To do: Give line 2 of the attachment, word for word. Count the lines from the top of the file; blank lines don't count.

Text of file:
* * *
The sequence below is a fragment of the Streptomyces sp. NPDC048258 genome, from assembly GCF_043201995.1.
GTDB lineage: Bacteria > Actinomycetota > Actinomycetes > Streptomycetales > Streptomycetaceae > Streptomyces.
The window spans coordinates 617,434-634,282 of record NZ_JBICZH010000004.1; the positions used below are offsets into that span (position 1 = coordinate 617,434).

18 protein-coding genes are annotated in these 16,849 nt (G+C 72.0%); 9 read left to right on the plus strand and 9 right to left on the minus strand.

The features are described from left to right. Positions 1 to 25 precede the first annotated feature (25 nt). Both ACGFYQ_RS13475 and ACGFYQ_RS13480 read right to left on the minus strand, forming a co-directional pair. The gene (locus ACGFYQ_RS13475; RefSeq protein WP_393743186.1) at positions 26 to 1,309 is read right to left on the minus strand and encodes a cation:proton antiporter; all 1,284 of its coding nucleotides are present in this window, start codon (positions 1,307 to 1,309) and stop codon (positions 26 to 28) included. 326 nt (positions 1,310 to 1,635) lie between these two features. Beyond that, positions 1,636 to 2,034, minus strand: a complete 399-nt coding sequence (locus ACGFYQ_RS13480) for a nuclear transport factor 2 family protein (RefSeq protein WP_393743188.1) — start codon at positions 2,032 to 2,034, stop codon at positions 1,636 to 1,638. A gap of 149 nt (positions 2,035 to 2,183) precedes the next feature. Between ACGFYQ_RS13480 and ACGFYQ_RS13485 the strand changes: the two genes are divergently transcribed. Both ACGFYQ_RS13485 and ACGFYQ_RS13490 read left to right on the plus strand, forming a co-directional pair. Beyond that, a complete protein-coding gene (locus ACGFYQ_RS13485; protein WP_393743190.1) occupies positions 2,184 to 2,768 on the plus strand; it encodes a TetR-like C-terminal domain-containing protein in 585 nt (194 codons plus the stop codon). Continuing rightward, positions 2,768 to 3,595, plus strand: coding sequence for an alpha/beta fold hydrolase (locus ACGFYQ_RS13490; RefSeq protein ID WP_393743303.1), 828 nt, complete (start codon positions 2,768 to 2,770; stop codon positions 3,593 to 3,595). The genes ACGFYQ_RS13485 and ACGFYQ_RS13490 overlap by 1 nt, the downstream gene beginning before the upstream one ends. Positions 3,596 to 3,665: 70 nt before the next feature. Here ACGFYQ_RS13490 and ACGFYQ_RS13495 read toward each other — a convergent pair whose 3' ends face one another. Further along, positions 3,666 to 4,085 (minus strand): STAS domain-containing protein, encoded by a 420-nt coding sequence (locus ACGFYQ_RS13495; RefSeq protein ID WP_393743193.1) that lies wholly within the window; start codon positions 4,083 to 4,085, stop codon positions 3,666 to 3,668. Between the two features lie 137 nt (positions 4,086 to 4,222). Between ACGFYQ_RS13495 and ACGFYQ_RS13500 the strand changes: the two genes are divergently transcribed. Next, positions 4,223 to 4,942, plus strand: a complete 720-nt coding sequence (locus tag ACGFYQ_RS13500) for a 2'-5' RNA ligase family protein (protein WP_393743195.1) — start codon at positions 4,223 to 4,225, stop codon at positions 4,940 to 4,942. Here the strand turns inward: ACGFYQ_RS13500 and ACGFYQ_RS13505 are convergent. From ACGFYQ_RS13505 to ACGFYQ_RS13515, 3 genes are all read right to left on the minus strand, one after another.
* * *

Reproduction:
GTDB lineage: Bacteria > Actinomycetota > Actinomycetes > Streptomycetales > Streptomycetaceae > Streptomyces.